Research reveals the benefits of extended breastfeeding your toddler and beyond.
Evidence shows it has a number of benefits and very few drawbacks, reports ABC news.
Data recently published from Deakin University studied families between 2008 and 2010, and found at 18 months old 10 per cent of children were still breastfed, and that reduced to 1 per cent at 3.5 years.
Data from the 2006-2007 Longitudinal Study of Australian Children study shows at 24 months 5 per cent of children were still breastfed.
La Trobe University breastfeeding expert Professor Lisa Amir said most families heard the message about the benefits of breastfeeding for six months, so they felt 12 months was a long time.
“The message that WHO [the World Health Organisation] recommends ongoing breastfeeding in the second year is rarely discussed,” she said.
Breastfeeding counsellor with the Australian Breastfeeding Association Renee Kam said more women might breastfeed for longer if it was culturally acceptable.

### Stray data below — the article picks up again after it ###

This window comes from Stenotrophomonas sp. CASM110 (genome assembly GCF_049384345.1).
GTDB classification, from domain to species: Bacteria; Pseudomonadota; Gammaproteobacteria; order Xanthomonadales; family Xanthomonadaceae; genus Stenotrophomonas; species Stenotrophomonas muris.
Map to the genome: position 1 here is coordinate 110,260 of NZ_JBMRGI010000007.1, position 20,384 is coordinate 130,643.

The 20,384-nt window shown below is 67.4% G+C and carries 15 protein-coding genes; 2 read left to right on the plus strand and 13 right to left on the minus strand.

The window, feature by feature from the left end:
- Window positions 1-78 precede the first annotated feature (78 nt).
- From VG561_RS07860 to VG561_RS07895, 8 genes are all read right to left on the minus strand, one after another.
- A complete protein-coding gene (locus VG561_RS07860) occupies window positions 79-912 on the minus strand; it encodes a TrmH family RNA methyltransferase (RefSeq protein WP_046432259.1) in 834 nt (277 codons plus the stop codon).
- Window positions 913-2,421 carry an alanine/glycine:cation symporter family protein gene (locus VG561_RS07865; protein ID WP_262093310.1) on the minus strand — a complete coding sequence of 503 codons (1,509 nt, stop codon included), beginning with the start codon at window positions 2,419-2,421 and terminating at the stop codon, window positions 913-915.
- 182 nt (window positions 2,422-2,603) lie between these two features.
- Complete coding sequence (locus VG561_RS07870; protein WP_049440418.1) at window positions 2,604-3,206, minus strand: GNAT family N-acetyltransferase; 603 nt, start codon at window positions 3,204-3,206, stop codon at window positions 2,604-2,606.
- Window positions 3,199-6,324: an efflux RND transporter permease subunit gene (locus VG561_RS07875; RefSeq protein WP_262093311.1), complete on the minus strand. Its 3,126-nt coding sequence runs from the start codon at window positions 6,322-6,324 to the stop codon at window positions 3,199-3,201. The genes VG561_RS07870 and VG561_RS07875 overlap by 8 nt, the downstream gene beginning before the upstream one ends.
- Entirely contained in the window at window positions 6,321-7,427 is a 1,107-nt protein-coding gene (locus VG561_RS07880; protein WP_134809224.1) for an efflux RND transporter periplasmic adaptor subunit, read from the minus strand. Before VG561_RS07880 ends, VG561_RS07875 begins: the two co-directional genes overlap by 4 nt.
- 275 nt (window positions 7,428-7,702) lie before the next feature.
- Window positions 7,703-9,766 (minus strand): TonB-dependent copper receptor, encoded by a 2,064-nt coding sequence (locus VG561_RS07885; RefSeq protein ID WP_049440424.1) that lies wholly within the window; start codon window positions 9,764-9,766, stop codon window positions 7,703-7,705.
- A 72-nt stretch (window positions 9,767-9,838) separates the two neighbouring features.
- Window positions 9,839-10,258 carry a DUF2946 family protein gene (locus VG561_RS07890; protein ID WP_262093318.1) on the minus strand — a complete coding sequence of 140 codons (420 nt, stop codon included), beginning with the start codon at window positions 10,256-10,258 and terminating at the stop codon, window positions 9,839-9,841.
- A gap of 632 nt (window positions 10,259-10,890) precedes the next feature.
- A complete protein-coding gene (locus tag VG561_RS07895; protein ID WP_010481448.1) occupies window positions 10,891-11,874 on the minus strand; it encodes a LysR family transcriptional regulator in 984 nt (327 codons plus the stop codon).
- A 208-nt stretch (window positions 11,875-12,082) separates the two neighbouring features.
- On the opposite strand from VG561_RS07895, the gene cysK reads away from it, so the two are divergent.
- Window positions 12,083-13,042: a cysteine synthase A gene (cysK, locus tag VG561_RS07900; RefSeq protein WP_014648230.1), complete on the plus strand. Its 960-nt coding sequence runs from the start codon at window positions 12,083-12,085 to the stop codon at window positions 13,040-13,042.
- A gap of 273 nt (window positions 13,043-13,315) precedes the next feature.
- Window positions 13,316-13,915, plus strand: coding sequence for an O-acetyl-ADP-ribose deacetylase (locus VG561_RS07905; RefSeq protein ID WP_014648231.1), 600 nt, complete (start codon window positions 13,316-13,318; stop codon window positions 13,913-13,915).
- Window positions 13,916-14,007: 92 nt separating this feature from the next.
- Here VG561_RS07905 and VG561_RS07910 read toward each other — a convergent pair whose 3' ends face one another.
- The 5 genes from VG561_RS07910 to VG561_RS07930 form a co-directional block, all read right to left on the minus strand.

“It’s common place in other parts of the world to see older children breastfeeding and people just see it as normal,” she said.
“But in westernised cultures like ours, it is something that is not seen and things that aren’t seen tend to make people feel a bit uncomfortable … It’s biologically normal just not culturally.”
Dr Amir said continuing breastfeeding meant optimal nutrition for the child, including providing long-chain fatty acids, immunoglobulins for immunity and a convenient way to settle an unhappy toddler.
Breastfeeding has long been associated with positive outcomes for children, such as higher intelligence, better gut health, and stronger immune systems.
What are the benefits of extended breastfeeding?
•Your milk will still give your child the benefits of your antibodies and pass on immunity to bugs you have been exposed to.
•Feeding your older child can give them a lot of comfort and reassurance, and will allow you to continue with all the lovely physical bonding that breastfeeding can provide.
•Weaning when your child is older may make the whole process a lot easier and let it come to a natural close rather than an arbitrary and abrupt end.
•Feeding can be used to calm your child down and give some instant comfort and security.
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